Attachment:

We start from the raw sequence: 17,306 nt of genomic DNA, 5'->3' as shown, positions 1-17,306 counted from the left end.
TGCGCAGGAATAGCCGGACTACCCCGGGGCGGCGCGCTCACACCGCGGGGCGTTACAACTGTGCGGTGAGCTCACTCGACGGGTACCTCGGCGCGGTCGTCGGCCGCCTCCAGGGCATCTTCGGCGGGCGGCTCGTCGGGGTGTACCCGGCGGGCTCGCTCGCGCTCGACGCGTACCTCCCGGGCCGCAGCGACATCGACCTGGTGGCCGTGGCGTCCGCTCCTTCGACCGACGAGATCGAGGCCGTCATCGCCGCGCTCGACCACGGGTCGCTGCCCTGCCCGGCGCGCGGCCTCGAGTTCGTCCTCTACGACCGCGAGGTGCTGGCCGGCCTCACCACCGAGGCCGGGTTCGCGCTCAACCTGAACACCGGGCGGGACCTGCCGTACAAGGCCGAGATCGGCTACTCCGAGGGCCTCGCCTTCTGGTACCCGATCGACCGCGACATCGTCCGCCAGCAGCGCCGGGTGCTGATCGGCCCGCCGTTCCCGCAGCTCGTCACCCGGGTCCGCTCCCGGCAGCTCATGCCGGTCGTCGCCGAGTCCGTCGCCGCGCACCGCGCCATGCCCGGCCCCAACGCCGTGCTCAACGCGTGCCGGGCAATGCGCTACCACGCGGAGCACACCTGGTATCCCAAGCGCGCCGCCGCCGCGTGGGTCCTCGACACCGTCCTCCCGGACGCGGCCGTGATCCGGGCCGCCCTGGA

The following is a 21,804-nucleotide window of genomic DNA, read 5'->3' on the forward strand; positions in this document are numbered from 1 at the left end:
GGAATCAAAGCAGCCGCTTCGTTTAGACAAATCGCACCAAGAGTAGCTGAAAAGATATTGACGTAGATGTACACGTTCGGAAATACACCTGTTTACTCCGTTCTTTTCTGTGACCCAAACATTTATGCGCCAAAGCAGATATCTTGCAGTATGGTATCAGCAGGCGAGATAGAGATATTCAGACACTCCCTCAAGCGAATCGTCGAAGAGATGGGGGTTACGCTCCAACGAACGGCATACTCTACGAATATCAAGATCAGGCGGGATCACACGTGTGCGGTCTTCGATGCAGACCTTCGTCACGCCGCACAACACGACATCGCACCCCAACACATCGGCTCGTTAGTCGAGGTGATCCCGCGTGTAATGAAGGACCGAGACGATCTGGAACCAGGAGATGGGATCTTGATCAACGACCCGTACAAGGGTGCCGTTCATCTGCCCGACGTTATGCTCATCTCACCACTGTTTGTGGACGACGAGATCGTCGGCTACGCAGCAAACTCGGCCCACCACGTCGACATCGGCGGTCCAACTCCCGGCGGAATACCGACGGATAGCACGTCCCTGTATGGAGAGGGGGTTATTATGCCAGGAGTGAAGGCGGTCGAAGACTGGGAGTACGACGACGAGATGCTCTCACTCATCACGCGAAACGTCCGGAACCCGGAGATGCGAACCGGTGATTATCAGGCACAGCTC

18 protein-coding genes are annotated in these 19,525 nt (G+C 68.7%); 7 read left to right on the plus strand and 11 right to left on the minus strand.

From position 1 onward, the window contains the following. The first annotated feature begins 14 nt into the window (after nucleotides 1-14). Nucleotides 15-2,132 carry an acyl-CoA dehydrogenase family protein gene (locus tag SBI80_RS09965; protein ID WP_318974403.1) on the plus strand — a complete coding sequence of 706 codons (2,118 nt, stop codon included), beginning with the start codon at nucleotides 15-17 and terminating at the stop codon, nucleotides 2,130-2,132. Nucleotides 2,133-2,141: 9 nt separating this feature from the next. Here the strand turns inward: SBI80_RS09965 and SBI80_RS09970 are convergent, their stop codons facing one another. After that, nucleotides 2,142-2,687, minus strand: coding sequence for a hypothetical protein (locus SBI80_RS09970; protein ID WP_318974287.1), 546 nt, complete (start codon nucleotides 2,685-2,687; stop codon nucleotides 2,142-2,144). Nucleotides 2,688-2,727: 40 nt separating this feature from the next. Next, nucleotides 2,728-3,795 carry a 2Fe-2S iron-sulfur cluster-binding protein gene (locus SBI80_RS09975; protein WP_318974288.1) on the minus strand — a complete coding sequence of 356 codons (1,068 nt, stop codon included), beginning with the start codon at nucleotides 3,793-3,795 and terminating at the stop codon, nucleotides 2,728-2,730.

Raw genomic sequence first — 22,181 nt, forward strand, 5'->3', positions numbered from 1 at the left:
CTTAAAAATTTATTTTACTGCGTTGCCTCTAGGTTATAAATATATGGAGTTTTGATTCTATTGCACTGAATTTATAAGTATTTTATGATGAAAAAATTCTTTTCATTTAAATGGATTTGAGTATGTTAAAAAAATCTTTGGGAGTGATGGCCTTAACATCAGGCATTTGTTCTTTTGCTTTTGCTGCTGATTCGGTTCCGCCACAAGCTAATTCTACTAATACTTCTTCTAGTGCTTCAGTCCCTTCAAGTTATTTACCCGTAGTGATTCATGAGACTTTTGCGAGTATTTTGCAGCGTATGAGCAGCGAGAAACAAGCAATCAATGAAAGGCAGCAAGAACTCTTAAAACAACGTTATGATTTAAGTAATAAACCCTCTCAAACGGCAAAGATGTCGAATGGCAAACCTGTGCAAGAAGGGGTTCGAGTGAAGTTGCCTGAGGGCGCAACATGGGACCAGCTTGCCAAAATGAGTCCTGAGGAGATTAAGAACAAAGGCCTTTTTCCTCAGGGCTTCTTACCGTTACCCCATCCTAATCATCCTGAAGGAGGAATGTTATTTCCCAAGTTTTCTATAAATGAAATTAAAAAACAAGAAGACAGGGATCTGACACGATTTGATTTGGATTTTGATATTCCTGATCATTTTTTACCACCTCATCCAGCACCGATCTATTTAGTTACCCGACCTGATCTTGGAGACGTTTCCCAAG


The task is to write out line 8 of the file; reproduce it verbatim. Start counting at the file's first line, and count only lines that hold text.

CTTAAAAATTTATTTTACTGCGTTGCCTCTAGGTTATAAATATATGGAGTTTTGATTCTATTGCACTGAATTTATAAGTATTTTATGATGAAAAAATTCTTTTCATTTAAATGGATTTGAGTATGTTAAAAAAATCTTTGGGAGTGATGGCCTTAACATCAGGCATTTGTTCTTTTGCTTTTGCTGCTGATTCGGTTCCGCCACAAGCTAATTCTACTAATACTTCTTCTAGTGCTTCAGTCCCTTCAAGTTATTTACCCGTAGTGATTCATGAGACTTTTGCGAGTATTTTGCAGCGTATGAGCAGCGAGAAACAAGCAATCAATGAAAGGCAGCAAGAACTCTTAAAACAACGTTATGATTTAAGTAATAAACCCTCTCAAACGGCAAAGATGTCGAATGGCAAACCTGTGCAAGAAGGGGTTCGAGTGAAGTTGCCTGAGGGCGCAACATGGGACCAGCTTGCCAAAATGAGTCCTGAGGAGATTAAGAACAAAGGCCTTTTTCCTCAGGGCTTCTTACCGTTACCCCATCCTAATCATCCTGAAGGAGGAATGTTATTTCCCAAGTTTTCTATAAATGAAATTAAAAAACAAGAAGACAGGGATCTGACACGATTTGATTTGGATTTTGATATTCCTGATCATTTTTTACCACCTCATCCAGCACCGATCTATTTAGTTACCCGACCTGATCTTGGAGACGTTTCCCAAG